“What’s one feeling you’ve had since having her that has surprised you?”
One of my best friends posed this question to me a few days ago as I rocked my drowsy five week-old baby girl.
How’s she doing? Are you recovering from the delivery? How do you like breastfeeding? Isn’t it crazy how fast they grow?
I’ve been asked these questions countless times lately. Maggie’s doing well. I’m recovering well. Breastfeeding is complicated but worth it, I think (ask me a month from now). And yes, it’s insane how quickly she grows, changes, and develops adorable rolls of baby chub.
But my friend’s question caught me off guard. Not many people have asked how I feel about being a mom.
Honestly, I hesitate to write about it. I hesitate because when I was pregnant, I felt skeptical of all the women I knew who believed that pregnancy was beautiful and the most wonderful experience of their lives. I doubted their statements about how the negative moments would one day vanish from memory. I admit that I often rolled my mind’s eyes while listening to them recant their fond recollections of pregnancy.
I hesitate, expecting to elicit eye rolling from those of you who can’t relate, to tell you that while I still detest the pregnancy process, I love being a mom.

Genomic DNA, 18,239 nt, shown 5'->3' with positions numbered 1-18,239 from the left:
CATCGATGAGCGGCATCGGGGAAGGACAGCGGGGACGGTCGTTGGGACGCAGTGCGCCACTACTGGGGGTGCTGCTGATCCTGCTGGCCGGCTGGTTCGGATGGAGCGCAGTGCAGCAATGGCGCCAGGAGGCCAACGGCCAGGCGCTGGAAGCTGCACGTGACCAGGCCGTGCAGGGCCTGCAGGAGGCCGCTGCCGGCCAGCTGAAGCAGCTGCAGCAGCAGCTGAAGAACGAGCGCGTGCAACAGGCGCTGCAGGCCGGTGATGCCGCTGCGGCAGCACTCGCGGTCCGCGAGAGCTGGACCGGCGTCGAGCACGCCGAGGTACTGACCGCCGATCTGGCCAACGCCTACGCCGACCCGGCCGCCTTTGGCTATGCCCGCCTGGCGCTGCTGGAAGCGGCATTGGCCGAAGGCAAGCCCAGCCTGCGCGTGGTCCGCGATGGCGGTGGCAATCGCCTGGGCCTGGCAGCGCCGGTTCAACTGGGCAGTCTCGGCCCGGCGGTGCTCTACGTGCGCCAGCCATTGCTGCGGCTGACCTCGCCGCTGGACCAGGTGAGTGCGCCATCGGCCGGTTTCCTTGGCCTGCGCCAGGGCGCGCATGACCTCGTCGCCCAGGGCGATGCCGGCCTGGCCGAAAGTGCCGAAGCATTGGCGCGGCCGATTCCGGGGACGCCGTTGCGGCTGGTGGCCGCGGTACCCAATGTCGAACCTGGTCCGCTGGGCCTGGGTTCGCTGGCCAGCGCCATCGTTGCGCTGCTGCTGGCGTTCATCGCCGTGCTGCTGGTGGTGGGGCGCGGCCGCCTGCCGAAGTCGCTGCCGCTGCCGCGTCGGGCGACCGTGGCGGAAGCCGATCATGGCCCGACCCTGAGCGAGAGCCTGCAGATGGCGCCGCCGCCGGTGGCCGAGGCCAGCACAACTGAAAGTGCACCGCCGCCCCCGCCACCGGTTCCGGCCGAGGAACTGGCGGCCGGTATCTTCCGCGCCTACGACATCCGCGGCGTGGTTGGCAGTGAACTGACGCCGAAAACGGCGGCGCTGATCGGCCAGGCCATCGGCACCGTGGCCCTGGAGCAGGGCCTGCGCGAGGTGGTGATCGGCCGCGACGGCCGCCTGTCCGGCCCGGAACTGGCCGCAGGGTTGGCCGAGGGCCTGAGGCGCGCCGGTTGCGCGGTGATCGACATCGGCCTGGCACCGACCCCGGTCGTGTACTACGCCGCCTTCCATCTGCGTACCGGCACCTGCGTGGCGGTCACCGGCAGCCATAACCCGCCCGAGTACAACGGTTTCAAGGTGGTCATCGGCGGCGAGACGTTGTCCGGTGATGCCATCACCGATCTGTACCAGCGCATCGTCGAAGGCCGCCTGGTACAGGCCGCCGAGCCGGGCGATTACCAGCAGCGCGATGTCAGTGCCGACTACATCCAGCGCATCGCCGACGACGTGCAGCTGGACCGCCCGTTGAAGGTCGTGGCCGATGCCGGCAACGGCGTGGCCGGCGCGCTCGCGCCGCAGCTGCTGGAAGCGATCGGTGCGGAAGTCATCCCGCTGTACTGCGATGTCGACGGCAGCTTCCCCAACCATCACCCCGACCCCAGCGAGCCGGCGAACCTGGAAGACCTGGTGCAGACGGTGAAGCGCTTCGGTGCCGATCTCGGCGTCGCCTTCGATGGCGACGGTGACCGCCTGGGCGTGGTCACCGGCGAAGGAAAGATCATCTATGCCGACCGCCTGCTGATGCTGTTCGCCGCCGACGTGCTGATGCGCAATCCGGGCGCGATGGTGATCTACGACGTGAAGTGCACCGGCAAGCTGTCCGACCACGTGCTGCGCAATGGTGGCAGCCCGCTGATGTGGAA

I don’t just adore my little darling because she’s sweet and beautiful when she’s sleeping. I don’t just love her because she is the product of the most precious relationship I’ve ever had. I don’t just like her when she’s smiling, cooing, or cuddling me.
I mean that I love being a mother in the core of my being.
Most of my life, I’ve found meaning and significance in my career and educational journey. I’ve prided myself on making perfect grades. I’ve patted myself on the back for being an expert problem solver, finding holes and filling them in every job role I’ve ever held. I’ve planned out my days based on making meaningful contributions to others through work and volunteer efforts. That worked for me very well. It made me feel complete and significant.
I am most surprised that right now, I feel more like I am right where I’m supposed to be, doing precisely what I’m supposed to be doing, more than I’ve ever felt that way in my entire life. More fulfilled than I could have possibly imagined I’d feel. More perfectly aligned with God’s goals for me than I’d dreamed.
Even at 2 a.m., while sopping up projectile vomit and wiping away my own tears of pity for my daughter. Even after changing five diapers in 15 minutes while nursing a 48-hour migraine that I can’t alleviate with medication while breastfeeding. Even during the afternoon when I plop my exhausted pajama-clad self into the recliner and gaze around the room at the unswept floor, the pile of laundry to fold, and the Christmas cards to address.
Always, I am where I belong.